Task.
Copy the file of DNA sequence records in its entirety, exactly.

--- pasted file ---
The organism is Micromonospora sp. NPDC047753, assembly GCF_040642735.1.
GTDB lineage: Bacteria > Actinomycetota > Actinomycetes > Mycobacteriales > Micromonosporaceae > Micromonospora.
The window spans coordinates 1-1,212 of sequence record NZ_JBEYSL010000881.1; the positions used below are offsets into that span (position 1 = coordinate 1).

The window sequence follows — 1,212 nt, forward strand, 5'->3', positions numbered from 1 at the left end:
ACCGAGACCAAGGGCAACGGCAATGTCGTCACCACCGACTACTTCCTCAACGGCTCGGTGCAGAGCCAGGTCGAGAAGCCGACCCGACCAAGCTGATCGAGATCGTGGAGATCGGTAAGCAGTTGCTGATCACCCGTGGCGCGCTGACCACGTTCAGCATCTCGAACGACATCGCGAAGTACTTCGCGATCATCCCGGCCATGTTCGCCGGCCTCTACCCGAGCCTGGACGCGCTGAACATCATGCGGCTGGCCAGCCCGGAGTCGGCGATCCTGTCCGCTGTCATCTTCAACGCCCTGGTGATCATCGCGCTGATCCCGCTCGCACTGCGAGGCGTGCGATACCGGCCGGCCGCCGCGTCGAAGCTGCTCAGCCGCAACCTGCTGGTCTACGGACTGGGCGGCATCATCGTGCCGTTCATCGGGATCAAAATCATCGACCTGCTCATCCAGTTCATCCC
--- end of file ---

The organism is Micromonospora sp. NPDC047753, assembly GCF_040642735.1.
GTDB lineage: Bacteria > Actinomycetota > Actinomycetes > Mycobacteriales > Micromonosporaceae > Micromonospora.
The window spans coordinates 1-1,212 of sequence record NZ_JBEYSL010000881.1; the positions used below are offsets into that span (position 1 = coordinate 1).

The window sequence follows — 1,212 nt, forward strand, 5'->3', positions numbered from 1 at the left end:
ACCGAGACCAAGGGCAACGGCAATGTCGTCACCACCGACTACTTCCTCAACGGCTCGGTGCAGAGCCAGGTCGAGAAGCCGACCCGACCAAGCTGATCGAGATCGTGGAGATCGGTAAGCAGTTGCTGATCACCCGTGGCGCGCTGACCACGTTCAGCATCTCGAACGACATCGCGAAGTACTTCGCGATCATCCCGGCCATGTTCGCCGGCCTCTACCCGAGCCTGGACGCGCTGAACATCATGCGGCTGGCCAGCCCGGAGTCGGCGATCCTGTCCGCTGTCATCTTCAACGCCCTGGTGATCATCGCGCTGATCCCGCTCGCACTGCGAGGCGTGCGATACCGGCCGGCCGCCGCGTCGAAGCTGCTCAGCCGCAACCTGCTGGTCTACGGACTGGGCGGCATCATCGTGCCGTTCATCGGGATCAAAATCATCGACCTGCTCATCCAGTTCATCCC